NIH acknowledges the critiques and says it has already “obligated or committed” the $1.15 billion, slated to be spent over 4 years. But the scope of the project prevents it from sprinting, Walter Koroshetz, director of NIH’s National Institute of Neurological Disorders and Stroke and a co-chair of the RECOVER initiative, implied in a talk to a panel of advisers to the NIH director on 9 June. “You can’t believe what a big lift this has been,” he told the advisers. RECOVER “is engineered to really not leave any stone unturned … for what could be causing this trouble.”
NIH added in a statement that it expects to announce winners of the long-awaited January funding within 2 weeks. And the agency says it has dedicated multiple staff to RECOVER, reinforced by other NIH experts and the outside firm Deloitte. But given the growing concern about the condition—recent estimates are that one in five U.S. COVID-19 survivors is afflicted—U.S. researchers say more urgency is needed.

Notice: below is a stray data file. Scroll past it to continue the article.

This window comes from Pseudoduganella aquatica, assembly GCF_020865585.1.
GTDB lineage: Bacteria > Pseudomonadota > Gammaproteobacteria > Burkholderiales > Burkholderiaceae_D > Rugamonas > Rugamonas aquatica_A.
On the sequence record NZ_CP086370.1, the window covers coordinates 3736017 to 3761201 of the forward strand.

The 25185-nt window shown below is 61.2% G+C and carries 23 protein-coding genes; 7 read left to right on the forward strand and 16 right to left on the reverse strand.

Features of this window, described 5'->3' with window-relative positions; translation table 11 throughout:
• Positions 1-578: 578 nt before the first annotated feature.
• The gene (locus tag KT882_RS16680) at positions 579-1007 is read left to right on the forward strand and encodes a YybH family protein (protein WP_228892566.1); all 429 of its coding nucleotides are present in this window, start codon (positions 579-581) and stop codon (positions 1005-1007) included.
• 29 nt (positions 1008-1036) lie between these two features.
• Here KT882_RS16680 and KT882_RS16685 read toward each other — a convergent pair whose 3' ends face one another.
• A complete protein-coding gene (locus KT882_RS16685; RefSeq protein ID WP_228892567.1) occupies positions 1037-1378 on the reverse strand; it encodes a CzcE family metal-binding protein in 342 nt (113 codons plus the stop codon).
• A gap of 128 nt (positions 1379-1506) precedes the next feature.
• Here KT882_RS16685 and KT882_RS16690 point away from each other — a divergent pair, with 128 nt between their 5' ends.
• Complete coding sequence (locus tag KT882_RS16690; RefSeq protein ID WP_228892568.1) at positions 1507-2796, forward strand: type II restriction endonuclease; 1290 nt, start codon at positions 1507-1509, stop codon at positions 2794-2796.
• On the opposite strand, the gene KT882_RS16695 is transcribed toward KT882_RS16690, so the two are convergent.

RECOVER’s longitudinal study aims to discover the biological roots of Long Covid and describe its prevalence, risk factors, and symptoms. It will also include clinical trials of treatments and preventives, which it hopes to launch by fall.
“Everybody is working as fast as possible but this is a monster of a study,” says immunologist Janko Nikolich-Žugich of the University of Arizona College of Medicine, Tucson, a principal investigator for a RECOVER arm in Arizona. “It has been a nightmare to both put together and to run … in part because Long Covid comes in so many flavors.”
NIH 1 year ago awarded New York University’s (NYU’s) Grossman School of Medicine a huge chunk—$448 million—of its Long Covid funding to run the longitudinal study, through subawards to more than 24 institutions. NYU declined to make RECOVER investigators available for interviews or respond to written questions about the study.
Abnormal immune response, lingering virus, and blood clots all under investigation